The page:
At pains to spare her mother anxiety that would be privately painful and professionally distracting, Sally left few traces in her letters and reported conversations for nosy posterity to pore over her feelings. Mrs Siddons' declamatory style of acting, as defined by her son Henry in Rhetorical Gesture and Action, had "no other object than dignity or beauty", and her daughter upheld the same qualities in domestic life. 

We can guess at the emotional repercussions of Sally's sexual attraction to Lawrence because she once admitted, after accidentally meeting him out walking in Kensington Gardens, that "whenever I meet his eyes, with that glance that pierces through and through one, it is like an electric stroke to me".3  Despite her attempts at gaiety, she was depressed. She felt her life had ended long before her death, when she had "ceas'd to give delight"4 to the people she loved. The family believed, according to Sarah Siddons' niece, Fanny Kemble, that Lawrence had "embittered and disturbed"5 what was left of the sisters' short lives

While her daughters were wasting to death, suffering real passion without the mitigation of catharsis through art and performance, Mrs Siddons was acting rhetorical passions for the edification of rapturous audiences in London and on tour. She was the chief breadwinner of her family, and had to carry on working, like so many actors have to during private crises, to keep the family solvent. She did not get back home in time for Sally's death; Sally, the dutiful daughter and priestess at the shrine, did not expect her.  
Balancing career and motherhood with no other object than dignity or beauty: Sarah Siddons posing as the Tragic Muse for Joshua Reynolds in1784, with the figures of Pity and Terror looming behind her. Huntington Art Collections, California. (The second, 1789, version is at Dulwich Picture Gallery). Image source: Wikipedia.

Mrs Siddons' friendship with Lawrence survived the deaths of Maria and Sally, unlike her marriage to their father, the undistinguished actor William Siddons, from whom she separated. Cecilia remained at home. Mrs Siddons and Lawrence were kindred spirits born fourteen years apart. The two charismatic stars of their respective professions resumed their collaboration in portraits where the glowering expression of the actress was interpreted by the artist as an elemental force. So strong was the bond, personal and creative, that tied her to him that in old age Siddons, ever image-conscious, told her brother Charles Kemble that she would like to be carried to her grave by him and Lawrence. As it turned out, Lawrence died seventeen months too soon to take part.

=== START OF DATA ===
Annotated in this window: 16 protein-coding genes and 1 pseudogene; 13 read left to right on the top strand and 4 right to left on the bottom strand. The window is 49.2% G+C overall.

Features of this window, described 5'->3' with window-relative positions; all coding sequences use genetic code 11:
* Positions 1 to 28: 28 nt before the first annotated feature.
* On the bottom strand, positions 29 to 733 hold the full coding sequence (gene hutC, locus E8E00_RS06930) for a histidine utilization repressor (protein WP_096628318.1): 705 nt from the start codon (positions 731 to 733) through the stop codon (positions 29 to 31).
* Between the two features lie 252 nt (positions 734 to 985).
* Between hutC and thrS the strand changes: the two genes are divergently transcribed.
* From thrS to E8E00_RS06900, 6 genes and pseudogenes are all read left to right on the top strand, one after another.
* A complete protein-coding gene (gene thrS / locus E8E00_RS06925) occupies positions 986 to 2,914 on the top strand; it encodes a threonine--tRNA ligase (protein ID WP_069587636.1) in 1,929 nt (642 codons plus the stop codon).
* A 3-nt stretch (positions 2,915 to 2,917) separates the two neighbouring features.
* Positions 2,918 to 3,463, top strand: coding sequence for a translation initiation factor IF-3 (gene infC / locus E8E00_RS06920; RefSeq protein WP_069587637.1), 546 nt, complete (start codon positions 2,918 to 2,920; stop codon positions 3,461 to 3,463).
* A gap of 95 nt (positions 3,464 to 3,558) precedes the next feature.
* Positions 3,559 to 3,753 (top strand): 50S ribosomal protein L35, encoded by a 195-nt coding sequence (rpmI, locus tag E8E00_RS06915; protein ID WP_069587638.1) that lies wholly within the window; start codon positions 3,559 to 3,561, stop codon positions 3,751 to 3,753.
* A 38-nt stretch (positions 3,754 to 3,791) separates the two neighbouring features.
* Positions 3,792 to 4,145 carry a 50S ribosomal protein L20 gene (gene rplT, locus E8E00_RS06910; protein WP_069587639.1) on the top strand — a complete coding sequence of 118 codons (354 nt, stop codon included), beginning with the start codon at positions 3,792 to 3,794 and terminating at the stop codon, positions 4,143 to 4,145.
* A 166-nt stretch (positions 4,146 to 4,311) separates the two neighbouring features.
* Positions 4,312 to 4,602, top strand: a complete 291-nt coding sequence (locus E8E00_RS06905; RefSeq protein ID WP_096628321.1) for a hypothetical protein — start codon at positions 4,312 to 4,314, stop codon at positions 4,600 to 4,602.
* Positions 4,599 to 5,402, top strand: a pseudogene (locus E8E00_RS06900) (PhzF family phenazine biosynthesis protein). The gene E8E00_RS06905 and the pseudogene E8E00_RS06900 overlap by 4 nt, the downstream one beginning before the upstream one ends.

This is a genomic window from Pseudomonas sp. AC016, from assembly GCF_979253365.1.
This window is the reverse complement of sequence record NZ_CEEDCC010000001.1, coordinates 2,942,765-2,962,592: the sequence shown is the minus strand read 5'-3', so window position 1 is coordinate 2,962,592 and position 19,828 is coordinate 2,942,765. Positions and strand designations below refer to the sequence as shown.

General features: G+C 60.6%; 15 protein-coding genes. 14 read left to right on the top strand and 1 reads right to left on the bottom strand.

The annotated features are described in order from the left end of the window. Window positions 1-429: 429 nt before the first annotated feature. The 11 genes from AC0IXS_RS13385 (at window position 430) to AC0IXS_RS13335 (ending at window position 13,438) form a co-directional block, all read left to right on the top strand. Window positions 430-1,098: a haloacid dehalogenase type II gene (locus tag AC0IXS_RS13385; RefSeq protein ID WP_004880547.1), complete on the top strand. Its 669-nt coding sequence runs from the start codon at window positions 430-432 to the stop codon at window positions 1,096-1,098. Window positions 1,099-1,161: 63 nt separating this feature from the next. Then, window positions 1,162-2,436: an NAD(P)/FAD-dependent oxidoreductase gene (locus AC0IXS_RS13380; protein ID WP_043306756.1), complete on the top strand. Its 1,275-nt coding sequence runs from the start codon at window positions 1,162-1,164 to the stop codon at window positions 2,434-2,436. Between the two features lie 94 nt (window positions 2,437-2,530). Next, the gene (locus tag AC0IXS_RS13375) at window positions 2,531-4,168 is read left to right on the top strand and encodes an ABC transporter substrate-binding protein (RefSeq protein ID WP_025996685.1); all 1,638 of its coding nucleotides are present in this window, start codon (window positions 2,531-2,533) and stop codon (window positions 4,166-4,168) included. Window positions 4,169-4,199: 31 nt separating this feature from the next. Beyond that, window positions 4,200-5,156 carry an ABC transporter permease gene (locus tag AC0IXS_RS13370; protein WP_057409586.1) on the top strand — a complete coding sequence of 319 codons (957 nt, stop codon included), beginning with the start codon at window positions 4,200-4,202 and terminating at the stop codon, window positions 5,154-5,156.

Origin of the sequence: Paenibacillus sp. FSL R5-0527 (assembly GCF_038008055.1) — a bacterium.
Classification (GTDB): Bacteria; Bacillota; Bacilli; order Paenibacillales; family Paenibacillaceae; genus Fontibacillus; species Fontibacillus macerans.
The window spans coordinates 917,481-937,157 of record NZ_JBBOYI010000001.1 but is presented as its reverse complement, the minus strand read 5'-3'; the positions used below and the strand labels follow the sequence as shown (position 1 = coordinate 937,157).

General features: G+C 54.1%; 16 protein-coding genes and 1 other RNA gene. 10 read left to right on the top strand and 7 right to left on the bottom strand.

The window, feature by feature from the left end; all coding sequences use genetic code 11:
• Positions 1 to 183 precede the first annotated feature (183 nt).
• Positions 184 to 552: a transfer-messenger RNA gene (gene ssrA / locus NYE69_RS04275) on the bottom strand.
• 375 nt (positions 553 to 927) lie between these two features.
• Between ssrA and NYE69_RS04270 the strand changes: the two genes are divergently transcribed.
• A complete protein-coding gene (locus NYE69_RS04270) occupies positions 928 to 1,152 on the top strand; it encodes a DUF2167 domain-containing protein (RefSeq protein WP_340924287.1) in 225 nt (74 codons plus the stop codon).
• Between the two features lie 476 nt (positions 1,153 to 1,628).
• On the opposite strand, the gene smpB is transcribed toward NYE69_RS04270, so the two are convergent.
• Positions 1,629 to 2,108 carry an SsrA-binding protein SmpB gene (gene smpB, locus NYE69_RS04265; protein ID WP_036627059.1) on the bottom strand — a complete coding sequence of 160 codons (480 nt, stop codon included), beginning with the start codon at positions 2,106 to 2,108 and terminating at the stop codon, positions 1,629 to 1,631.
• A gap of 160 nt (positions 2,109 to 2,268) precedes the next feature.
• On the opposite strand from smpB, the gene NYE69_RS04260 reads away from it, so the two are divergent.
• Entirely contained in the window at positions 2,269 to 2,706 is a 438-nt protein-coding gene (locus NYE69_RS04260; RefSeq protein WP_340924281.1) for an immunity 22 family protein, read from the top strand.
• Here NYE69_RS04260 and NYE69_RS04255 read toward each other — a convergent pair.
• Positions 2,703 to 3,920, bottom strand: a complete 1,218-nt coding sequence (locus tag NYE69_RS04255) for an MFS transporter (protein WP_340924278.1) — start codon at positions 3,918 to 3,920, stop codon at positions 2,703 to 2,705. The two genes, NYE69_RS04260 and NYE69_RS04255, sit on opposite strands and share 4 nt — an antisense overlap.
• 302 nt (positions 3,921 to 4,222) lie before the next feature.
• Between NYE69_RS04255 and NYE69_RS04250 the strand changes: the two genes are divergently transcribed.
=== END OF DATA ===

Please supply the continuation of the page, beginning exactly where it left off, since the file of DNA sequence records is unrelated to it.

An inconstant lover of the opposite sex, he proved with older women like Siddons, and in his own maturity with his two most intimate female companions, that he was an affectionate and loyal friend who respected their artistic taste and judgment. Even in late middle age, he retained the "melancholy charm" and "exquisite refined gentleness"7  that thrilled so many women; it sounds like a joke to us, but we were never in a room with him. Fanny Kemble fancied herself dangerously close to being in love with him despite the forty years' difference in their ages. As a Regency sexual fantasy of un homme fatale, he presented a less dangerous option than Byron, a less bad, less mad, less intellectually brilliant, but just as ambivalent Romantic adventure for middle-class women into the heart of their desires.